The sol-gel process involves the hydrolysis (1) and condensation (2) e (3) of metal alkoxides4,6,7:

By controlling the synthesis conditions carefully, these reactions may lead to a variety of structures, and to different final states for the materials5,6.

The incorporation of TiO2 into silica glasses has an important effect on the properties of the final glass. The thermal stability of SiO2 is high, but the chemical stability at high temperature in the presence of water is poor, resulting in the formation of surface hydroxyls7. Incorporation of TiO2 has proven to improve the chemical stability. In addition, a small molar percentage of TiO2 can be used to prepare silica glasses with almost zero thermal expansion coefficient due to the ability of Ti ions to coordenate tetrahedrally8.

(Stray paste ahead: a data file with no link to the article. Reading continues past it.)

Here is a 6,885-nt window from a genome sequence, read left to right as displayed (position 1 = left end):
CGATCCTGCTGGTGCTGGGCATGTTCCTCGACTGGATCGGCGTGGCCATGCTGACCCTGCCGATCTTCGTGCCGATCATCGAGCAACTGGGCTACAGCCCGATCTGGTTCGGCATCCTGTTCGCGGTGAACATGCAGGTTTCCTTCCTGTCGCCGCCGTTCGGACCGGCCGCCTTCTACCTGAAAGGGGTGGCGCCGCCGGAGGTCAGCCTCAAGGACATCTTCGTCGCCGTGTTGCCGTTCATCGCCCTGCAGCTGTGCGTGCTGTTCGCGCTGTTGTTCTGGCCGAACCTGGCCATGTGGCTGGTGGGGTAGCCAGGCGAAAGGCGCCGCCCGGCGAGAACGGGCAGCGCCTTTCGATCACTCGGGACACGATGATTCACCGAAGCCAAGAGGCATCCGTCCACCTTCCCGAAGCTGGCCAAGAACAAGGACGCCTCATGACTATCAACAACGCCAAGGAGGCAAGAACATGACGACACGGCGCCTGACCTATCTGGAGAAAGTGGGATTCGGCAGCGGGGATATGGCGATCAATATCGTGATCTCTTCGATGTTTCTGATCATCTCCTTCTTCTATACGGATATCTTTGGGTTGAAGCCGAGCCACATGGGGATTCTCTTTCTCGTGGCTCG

Although the physical properties of the titania-silica glasses such as the thermal expansion coefficients, FTIR and Raman spectra are well documented, processing methods required to achieve and maintain an atomic distribution of titanium have been little investigated until recently. Conventional melt technology is limited for these glass compositions by the high separation of titania-rich phase at elevated temperature9,10.

Recently, sol-gel process has been investigated for synthesis of TiO2 ¾ SiO2 glasses5,7-12. There still are problems, however, when the sol-gel processes are applied to binary systems11,13,14. The reactivities of titanium alkoxides are considerably higher than for silicon alkoxides. Therefore, care has to be taken in the synthesis of binary materials of this system to avoid homo-condensation7. The degree of homogeneity is dependent of processing parameters, such as the nature and chemical reactivities of reactants, the concentration of water and sequence of addition, the pH of reaction medium and the time and temperature of reactions13.